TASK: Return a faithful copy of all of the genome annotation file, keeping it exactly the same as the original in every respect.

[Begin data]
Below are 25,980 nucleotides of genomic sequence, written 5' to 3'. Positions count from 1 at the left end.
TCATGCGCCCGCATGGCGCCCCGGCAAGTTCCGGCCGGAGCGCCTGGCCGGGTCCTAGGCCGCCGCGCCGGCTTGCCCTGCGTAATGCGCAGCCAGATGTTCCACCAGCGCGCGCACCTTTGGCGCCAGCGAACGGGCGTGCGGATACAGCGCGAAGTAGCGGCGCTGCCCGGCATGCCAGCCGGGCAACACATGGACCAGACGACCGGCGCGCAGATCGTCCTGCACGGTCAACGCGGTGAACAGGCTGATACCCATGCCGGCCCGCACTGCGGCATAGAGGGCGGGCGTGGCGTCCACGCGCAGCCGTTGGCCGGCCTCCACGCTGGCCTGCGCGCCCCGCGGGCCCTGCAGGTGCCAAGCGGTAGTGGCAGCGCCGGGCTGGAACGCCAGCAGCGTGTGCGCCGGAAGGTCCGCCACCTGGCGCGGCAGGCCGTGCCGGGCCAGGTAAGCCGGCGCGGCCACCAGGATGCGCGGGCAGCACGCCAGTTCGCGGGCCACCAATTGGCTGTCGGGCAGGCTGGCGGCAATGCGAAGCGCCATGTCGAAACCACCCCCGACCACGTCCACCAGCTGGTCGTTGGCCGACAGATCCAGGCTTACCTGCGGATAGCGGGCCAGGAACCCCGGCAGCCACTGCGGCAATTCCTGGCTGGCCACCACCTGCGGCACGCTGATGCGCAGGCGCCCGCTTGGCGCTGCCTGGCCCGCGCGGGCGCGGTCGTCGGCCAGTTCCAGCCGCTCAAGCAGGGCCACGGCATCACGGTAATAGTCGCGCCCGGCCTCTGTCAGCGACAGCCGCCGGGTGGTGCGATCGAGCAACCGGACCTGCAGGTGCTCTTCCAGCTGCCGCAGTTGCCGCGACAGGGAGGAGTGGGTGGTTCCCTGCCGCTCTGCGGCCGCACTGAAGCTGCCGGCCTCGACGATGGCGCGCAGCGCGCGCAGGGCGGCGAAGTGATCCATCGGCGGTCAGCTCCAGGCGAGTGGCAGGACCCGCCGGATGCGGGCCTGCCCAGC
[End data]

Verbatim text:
Below are 25,980 nucleotides of genomic sequence, written 5' to 3'. Positions count from 1 at the left end.
TCATGCGCCCGCATGGCGCCCCGGCAAGTTCCGGCCGGAGCGCCTGGCCGGGTCCTAGGCCGCCGCGCCGGCTTGCCCTGCGTAATGCGCAGCCAGATGTTCCACCAGCGCGCGCACCTTTGGCGCCAGCGAACGGGCGTGCGGATACAGCGCGAAGTAGCGGCGCTGCCCGGCATGCCAGCCGGGCAACACATGGACCAGACGACCGGCGCGCAGATCGTCCTGCACGGTCAACGCGGTGAACAGGCTGATACCCATGCCGGCCCGCACTGCGGCATAGAGGGCGGGCGTGGCGTCCACGCGCAGCCGTTGGCCGGCCTCCACGCTGGCCTGCGCGCCCCGCGGGCCCTGCAGGTGCCAAGCGGTAGTGGCAGCGCCGGGCTGGAACGCCAGCAGCGTGTGCGCCGGAAGGTCCGCCACCTGGCGCGGCAGGCCGTGCCGGGCCAGGTAAGCCGGCGCGGCCACCAGGATGCGCGGGCAGCACGCCAGTTCGCGGGCCACCAATTGGCTGTCGGGCAGGCTGGCGGCAATGCGAAGCGCCATGTCGAAACCACCCCCGACCACGTCCACCAGCTGGTCGTTGGCCGACAGATCCAGGCTTACCTGCGGATAGCGGGCCAGGAACCCCGGCAGCCACTGCGGCAATTCCTGGCTGGCCACCACCTGCGGCACGCTGATGCGCAGGCGCCCGCTTGGCGCTGCCTGGCCCGCGCGGGCGCGGTCGTCGGCCAGTTCCAGCCGCTCAAGCAGGGCCACGGCATCACGGTAATAGTCGCGCCCGGCCTCTGTCAGCGACAGCCGCCGGGTGGTGCGATCGAGCAACCGGACCTGCAGGTGCTCTTCCAGCTGCCGCAGTTGCCGCGACAGGGAGGAGTGGGTGGTTCCCTGCCGCTCTGCGGCCGCACTGAAGCTGCCGGCCTCGACGATGGCGCGCAGCGCGCGCAGGGCGGCGAAGTGATCCATCGGCGGTCAGCTCCAGGCGAGTGGCAGGACCCGCCGGATGCGGGCCTGCCCAGC